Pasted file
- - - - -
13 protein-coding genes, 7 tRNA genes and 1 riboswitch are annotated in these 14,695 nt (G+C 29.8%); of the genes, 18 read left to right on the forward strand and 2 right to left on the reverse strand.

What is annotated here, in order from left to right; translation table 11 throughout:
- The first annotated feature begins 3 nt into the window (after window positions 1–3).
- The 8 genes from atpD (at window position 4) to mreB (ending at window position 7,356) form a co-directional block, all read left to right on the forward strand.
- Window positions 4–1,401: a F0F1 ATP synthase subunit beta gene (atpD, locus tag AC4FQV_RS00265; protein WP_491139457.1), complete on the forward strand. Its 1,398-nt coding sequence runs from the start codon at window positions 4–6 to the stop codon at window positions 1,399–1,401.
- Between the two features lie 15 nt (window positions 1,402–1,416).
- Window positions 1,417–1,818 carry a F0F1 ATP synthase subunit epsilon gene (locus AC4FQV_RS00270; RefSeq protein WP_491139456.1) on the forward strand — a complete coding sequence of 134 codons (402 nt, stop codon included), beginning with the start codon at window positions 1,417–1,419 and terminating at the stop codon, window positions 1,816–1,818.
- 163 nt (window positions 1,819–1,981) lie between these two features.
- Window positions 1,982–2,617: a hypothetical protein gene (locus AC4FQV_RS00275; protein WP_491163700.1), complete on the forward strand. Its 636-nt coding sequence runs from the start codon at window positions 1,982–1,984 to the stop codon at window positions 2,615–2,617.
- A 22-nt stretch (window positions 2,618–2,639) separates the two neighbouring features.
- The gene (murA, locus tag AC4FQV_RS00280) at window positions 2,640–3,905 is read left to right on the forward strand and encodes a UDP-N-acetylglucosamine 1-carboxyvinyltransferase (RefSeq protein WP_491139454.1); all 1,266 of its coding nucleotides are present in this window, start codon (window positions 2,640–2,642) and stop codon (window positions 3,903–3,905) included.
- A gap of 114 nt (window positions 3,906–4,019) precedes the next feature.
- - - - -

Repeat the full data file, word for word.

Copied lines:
13 protein-coding genes, 7 tRNA genes and 1 riboswitch are annotated in these 14,695 nt (G+C 29.8%); of the genes, 18 read left to right on the forward strand and 2 right to left on the reverse strand.

What is annotated here, in order from left to right; translation table 11 throughout:
- The first annotated feature begins 3 nt into the window (after window positions 1–3).
- The 8 genes from atpD (at window position 4) to mreB (ending at window position 7,356) form a co-directional block, all read left to right on the forward strand.
- Window positions 4–1,401: a F0F1 ATP synthase subunit beta gene (atpD, locus tag AC4FQV_RS00265; protein WP_491139457.1), complete on the forward strand. Its 1,398-nt coding sequence runs from the start codon at window positions 4–6 to the stop codon at window positions 1,399–1,401.
- Between the two features lie 15 nt (window positions 1,402–1,416).
- Window positions 1,417–1,818 carry a F0F1 ATP synthase subunit epsilon gene (locus AC4FQV_RS00270; RefSeq protein WP_491139456.1) on the forward strand — a complete coding sequence of 134 codons (402 nt, stop codon included), beginning with the start codon at window positions 1,417–1,419 and terminating at the stop codon, window positions 1,816–1,818.
- 163 nt (window positions 1,819–1,981) lie between these two features.
- Window positions 1,982–2,617: a hypothetical protein gene (locus AC4FQV_RS00275; protein WP_491163700.1), complete on the forward strand. Its 636-nt coding sequence runs from the start codon at window positions 1,982–1,984 to the stop codon at window positions 2,615–2,617.
- A 22-nt stretch (window positions 2,618–2,639) separates the two neighbouring features.
- The gene (murA, locus tag AC4FQV_RS00280) at window positions 2,640–3,905 is read left to right on the forward strand and encodes a UDP-N-acetylglucosamine 1-carboxyvinyltransferase (RefSeq protein WP_491139454.1); all 1,266 of its coding nucleotides are present in this window, start codon (window positions 2,640–2,642) and stop codon (window positions 3,903–3,905) included.
- A gap of 114 nt (window positions 3,906–4,019) precedes the next feature.